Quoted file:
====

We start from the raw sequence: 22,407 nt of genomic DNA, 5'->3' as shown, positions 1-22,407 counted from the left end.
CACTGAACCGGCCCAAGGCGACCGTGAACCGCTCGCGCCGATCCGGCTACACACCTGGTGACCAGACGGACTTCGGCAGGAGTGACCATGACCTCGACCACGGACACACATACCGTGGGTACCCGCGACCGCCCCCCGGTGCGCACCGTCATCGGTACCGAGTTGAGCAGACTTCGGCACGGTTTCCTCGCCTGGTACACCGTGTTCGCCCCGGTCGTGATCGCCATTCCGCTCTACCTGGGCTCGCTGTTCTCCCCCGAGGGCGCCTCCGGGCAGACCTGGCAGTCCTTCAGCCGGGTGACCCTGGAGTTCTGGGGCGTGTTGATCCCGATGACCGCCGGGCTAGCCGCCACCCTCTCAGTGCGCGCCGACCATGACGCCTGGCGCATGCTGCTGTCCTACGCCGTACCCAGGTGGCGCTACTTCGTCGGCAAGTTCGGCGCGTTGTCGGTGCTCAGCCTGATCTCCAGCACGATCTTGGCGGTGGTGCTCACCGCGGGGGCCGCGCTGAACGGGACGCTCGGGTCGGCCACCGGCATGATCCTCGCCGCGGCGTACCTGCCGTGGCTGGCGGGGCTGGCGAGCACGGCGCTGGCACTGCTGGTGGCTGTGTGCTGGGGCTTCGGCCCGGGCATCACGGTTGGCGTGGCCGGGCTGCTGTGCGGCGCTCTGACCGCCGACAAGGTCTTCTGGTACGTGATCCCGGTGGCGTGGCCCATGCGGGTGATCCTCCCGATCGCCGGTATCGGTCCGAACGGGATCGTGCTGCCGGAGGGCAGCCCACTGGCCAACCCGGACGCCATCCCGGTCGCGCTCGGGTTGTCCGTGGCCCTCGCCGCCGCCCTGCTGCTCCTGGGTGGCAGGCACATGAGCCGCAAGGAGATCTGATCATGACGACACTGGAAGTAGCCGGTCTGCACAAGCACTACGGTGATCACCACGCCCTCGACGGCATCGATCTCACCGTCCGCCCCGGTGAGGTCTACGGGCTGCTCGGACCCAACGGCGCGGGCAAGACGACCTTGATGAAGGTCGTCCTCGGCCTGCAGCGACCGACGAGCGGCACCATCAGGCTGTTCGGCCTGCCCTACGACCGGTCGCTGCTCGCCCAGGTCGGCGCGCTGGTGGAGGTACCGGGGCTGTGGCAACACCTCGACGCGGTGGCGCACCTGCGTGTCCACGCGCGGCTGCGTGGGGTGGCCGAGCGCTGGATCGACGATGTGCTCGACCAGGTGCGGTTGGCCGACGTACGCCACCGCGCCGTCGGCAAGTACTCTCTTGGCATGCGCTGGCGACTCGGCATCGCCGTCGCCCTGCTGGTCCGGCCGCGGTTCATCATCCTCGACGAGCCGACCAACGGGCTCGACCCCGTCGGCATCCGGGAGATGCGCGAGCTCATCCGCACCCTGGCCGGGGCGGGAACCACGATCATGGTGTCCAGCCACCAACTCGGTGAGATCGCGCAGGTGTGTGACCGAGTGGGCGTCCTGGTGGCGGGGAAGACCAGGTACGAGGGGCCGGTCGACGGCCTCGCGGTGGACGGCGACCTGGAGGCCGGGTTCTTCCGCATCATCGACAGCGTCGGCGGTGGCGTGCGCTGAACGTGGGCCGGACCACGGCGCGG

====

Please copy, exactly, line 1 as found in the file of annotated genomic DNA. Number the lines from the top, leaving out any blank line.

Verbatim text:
We start from the raw sequence: 22,407 nt of genomic DNA, 5'->3' as shown, positions 1-22,407 counted from the left end.